- Data management: Tracking data can be arduous if stored improperly. Fortunately, SharePoint users can track data without the need to open individual documents to find what they’re looking for.
- Compliance and security: As previously mentioned, SharePoint adheres to many regulatory requirements. This includes those standards set for the healthcare, financial, and legal fields. For instance, users can set storage and auditing policies that automatically take effect when business records expire. This helps industries remain compliant in an organized and efficient way.
- Content Management System: Investing in SharePoint helps content managers free up time through ready-made templates. No more creating content from scratch. With SharePoint, content can be created and submitted for review in seconds. Even better, users can schedule content to be posted later if desired.
- Collaboration and productivity: SharePoint allows users to collaborate and manage documents in real-time, regardless of location. It also gives businesses the necessary resources and tools to automate processes for better performance.
- Customization options: SharePoint provides several built-in tools that let businesses customize their site to best fit their needs and preferences.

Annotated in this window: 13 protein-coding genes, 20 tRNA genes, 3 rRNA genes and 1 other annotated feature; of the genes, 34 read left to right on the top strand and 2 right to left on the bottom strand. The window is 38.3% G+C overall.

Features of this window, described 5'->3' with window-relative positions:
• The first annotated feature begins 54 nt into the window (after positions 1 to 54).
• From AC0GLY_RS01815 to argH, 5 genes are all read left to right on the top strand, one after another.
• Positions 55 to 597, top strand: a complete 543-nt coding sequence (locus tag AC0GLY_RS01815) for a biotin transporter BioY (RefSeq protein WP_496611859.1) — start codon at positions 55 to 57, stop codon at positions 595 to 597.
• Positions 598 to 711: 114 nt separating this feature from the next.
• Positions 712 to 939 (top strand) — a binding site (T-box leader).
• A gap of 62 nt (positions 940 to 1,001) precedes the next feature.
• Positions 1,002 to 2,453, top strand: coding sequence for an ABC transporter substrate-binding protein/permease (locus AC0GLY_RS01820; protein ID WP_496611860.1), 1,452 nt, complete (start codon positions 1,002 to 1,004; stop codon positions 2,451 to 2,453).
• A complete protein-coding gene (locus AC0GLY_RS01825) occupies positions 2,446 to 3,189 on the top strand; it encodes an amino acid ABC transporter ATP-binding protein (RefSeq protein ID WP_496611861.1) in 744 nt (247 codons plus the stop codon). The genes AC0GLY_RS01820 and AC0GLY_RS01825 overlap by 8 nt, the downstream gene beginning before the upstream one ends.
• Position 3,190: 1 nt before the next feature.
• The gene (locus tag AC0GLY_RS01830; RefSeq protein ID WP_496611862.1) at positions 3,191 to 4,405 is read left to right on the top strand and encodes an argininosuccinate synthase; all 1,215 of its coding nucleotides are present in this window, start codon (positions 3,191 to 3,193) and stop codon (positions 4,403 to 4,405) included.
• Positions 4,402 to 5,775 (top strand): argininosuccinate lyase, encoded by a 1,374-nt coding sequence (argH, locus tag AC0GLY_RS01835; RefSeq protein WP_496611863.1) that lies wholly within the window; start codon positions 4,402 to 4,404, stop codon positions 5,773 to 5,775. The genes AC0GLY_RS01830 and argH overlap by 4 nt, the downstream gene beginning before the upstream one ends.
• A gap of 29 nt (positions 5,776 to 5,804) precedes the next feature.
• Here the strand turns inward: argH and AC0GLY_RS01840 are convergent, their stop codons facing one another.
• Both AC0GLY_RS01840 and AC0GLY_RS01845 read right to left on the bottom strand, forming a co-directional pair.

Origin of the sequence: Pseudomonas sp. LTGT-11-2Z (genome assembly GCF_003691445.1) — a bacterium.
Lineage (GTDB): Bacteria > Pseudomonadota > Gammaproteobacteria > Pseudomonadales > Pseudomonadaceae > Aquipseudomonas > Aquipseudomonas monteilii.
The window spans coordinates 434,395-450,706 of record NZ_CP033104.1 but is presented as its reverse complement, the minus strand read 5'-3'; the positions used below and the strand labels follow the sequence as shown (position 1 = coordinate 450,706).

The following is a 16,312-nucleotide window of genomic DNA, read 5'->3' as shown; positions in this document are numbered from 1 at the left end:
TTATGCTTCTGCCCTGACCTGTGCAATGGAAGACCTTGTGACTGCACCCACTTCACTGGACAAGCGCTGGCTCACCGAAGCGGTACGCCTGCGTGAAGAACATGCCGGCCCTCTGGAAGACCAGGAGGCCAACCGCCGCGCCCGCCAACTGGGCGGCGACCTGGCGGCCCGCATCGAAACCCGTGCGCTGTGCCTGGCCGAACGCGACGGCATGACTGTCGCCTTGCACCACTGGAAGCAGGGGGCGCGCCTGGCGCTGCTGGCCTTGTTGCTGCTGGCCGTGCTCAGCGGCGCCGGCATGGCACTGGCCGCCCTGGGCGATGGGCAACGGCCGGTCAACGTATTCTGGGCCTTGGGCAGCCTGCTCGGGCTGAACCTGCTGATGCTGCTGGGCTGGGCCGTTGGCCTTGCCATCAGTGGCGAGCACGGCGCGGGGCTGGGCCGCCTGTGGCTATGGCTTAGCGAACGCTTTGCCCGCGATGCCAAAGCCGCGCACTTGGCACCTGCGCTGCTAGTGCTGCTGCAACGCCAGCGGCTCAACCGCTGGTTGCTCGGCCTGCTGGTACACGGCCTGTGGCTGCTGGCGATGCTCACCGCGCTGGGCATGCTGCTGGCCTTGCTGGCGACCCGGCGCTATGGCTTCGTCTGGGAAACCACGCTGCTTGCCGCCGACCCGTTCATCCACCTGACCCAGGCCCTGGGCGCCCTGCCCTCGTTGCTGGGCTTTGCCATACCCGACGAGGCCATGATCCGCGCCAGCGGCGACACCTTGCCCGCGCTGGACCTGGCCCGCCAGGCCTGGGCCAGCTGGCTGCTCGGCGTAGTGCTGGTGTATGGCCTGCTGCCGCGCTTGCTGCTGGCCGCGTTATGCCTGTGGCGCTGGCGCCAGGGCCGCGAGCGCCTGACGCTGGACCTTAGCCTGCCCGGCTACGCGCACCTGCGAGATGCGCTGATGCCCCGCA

- Organizing skill sets: Skill set identification benefits organizations with multiple satellite offices and varying skill sets. SharePoint allows companies to track team members, their roles, and availability through organizational charts.
The difference between SharePoint On-Premises and SharePoint Online
In simple terms, SharePoint On-Premise requires a company to run on-site hardware to access the program. In comparison, SharePoint Online is accessible from the cloud. SharePoint Online does not need onsite hardware because it utilizes Microsoft’s cloud data centers.
Once thought of as only a possibility, the cloud is quickly becoming the go-to solution for businesses everywhere. Fewer entities are using on-premises solutions simply because they do not offer the same flexibility that cloud-based applications can.
In a time of uncertainty, it’s important to have alternative means of continuing business operations. Remote working is made possible through cloud-based solutions like SharePoint Online.
There are several notable differences between SharePoint On-Prem and SharePoint Online.
Updates and maintenance
Microsoft will manage any required updates and patches for SharePoint Online users. SharePoint On-Premises users must rely on their IT team to carry out all updates and patches.
The cost of SharePoint Online is calculated by the number of users on the platform. It is billed as a monthly subscription. The On-Premises version will require maintenance costs, licensing, and hardware upkeep, among other things.
SharePoint Online adheres to industry-specific standards, while SharePoint On-Prem requires organizations to implement their own security measures.
Tools and functions
With SharePoint Online, Microsoft will provide users with new features and tools. Contrarily, On-Premises users will need to rely on their IT team for implementing new tools.